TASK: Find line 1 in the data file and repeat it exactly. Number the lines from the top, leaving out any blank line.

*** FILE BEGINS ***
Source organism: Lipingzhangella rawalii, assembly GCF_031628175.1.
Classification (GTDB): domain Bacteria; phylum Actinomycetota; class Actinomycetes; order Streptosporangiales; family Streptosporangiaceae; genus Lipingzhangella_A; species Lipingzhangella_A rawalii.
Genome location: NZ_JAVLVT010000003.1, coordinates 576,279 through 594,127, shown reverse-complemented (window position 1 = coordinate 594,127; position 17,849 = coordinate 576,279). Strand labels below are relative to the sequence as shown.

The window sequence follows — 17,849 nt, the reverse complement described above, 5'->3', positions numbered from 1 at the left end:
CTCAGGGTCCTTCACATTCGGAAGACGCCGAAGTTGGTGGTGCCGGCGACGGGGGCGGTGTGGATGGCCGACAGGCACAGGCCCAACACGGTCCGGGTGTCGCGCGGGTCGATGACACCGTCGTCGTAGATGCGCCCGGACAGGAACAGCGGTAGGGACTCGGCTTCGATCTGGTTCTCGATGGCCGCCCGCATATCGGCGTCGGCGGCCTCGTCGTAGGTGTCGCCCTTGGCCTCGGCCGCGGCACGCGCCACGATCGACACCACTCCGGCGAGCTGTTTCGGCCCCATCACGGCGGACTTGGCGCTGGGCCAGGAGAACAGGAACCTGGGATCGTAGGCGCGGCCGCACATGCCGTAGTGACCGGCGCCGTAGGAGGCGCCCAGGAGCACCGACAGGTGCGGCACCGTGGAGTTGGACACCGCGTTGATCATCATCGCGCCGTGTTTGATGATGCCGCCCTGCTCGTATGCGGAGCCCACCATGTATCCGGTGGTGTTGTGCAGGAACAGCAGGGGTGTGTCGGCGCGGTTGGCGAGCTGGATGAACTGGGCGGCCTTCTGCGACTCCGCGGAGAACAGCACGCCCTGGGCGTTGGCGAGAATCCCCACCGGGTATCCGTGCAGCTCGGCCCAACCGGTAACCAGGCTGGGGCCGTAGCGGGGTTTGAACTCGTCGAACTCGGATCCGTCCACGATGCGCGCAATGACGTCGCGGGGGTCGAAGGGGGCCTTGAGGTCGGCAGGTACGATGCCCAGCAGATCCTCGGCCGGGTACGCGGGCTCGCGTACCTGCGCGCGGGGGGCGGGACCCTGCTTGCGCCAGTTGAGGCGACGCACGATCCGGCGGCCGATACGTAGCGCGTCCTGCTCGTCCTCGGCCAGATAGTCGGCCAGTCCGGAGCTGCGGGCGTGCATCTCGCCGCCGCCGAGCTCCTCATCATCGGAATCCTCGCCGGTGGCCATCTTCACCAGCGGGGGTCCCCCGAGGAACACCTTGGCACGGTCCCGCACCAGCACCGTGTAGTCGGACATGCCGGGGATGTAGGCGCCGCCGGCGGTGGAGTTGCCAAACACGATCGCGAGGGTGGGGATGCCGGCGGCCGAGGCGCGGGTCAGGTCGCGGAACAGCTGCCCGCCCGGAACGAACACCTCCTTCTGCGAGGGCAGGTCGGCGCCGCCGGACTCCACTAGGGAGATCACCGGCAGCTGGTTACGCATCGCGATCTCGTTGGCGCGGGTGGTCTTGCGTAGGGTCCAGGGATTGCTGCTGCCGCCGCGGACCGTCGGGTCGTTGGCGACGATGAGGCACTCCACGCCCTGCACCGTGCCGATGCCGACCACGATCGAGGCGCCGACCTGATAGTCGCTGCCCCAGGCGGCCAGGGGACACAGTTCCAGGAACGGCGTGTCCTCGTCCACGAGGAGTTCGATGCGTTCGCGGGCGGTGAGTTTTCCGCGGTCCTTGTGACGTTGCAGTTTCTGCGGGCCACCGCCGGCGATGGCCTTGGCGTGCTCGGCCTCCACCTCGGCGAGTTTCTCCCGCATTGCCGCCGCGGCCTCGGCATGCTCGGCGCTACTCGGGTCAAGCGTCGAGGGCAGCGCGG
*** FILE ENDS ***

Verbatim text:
Source organism: Lipingzhangella rawalii, assembly GCF_031628175.1.